Showing the persistence of this trend, the eight warmest years on record have now all been set since 2014 - with the El Niño effect meaning 2016 is still the leader. But, as we have seen, there are fears that this year could be a warmer overall year and the warmest in recorded history - with July 6 an ill-omen of the future to come. Totally unequivocally, a new analysis by World Weather Attribution said that the deadly heatwaves that have struck Europe, the US, north Africa and China in recent weeks would have been “virtually impossible” without human-caused global heating - and there will be worse to come without very radical action. The brutal heatwaves we are witnessing are no longer rare, the report says. If the world heats by 2°C, they will happen every two to five years. Similarly, a series of heatwaves across the northern hemisphere in 2018 was also judged impossible without the human impact. More than 500 extreme weather events have now been analysed by scientists, who found 93% of heatwaves and 68% of droughts had been made more severe and/or more likely because of human-caused emissions. More than 61,000 people died in the European heatwaves of 2022, including more than 3,000 in the UK, with another study estimating that millions have died from heat across the world in the past three decades because of the climate crisis.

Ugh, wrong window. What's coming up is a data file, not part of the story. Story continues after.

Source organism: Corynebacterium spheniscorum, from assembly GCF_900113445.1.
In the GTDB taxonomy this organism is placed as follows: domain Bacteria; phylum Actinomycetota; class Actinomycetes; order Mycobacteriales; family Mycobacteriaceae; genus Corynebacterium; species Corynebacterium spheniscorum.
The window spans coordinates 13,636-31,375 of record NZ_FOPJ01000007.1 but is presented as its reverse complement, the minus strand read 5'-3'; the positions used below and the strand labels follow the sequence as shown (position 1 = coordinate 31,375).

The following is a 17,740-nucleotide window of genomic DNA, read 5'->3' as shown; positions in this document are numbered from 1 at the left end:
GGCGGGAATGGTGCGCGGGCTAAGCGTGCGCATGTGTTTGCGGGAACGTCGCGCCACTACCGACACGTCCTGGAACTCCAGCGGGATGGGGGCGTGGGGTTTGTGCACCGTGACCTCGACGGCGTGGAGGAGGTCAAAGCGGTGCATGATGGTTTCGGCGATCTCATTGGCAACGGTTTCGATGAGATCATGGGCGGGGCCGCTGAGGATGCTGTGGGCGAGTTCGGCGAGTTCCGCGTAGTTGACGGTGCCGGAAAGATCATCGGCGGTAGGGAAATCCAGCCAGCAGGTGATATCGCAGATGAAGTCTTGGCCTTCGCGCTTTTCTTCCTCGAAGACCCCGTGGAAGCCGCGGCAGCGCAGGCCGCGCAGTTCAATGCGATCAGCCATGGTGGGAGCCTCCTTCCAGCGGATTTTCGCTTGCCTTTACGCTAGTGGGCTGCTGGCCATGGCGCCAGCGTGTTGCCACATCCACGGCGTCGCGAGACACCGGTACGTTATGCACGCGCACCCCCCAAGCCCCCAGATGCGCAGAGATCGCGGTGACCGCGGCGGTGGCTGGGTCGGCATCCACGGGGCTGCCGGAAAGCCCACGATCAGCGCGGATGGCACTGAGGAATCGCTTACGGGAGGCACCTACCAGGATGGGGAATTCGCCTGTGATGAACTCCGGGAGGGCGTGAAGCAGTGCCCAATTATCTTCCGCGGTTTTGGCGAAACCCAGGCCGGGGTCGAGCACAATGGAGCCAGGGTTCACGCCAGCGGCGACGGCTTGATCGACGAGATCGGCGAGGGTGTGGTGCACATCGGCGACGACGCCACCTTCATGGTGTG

As for the hottest place on Earth, that appears to be Death Valley, which runs along part of central California’s border with Nevada. On July 16 it reached a sizzling 53.3°C at the well-named Furnace Creek, which, according to the World Meteorological Organisation, currently holds the record for the hottest temperature ever recorded on the planet with 56.7°C in 1913 (temperatures at or above 54.4°C have only been recorded a handful of times, mostly in Death Valley).
Clearly, in terms of the direction of travel globally, more and more places will become like Death Valley - which is a deeply worryingly thought. If the picture was not bad enough already, we also have record temperatures when it comes to the seas, which are getting warmer and warmer. For instance, in the north Atlantic off the Irish coast, temperatures have been 5°C higher than normal. As for the Antarctic, since 2010 - when analysing the average ice cover of the continent - an area 10 times larger than the UK has disappeared, thanks to melting ice. Another fairly recent study by the University of Leeds found that West Antarctica had lost 3,331 billion tonnes of ice between 1996 and 2021, contributing over nine millimetres to global sea levels. The facts are speaking for themselves louder and louder.
A week ago, the BBC Today programme interviewed Bob Watson, one of the foremost climate scientists in the world - currently he is emeritus professor of the Tyndall Centre for Climate Research, having previously worked at the United Nations, Nasa, the UK’s department of environment and the White House. The message of this former head of the Intergovernmental Panel on Climate Change was stark and straightforward - the Paris 2015 agreement to limit global warming to 1.5°C above preindustrial levels will almost certainly be exceeded either this year or next, which spells very bad, but hardly unexpected, news.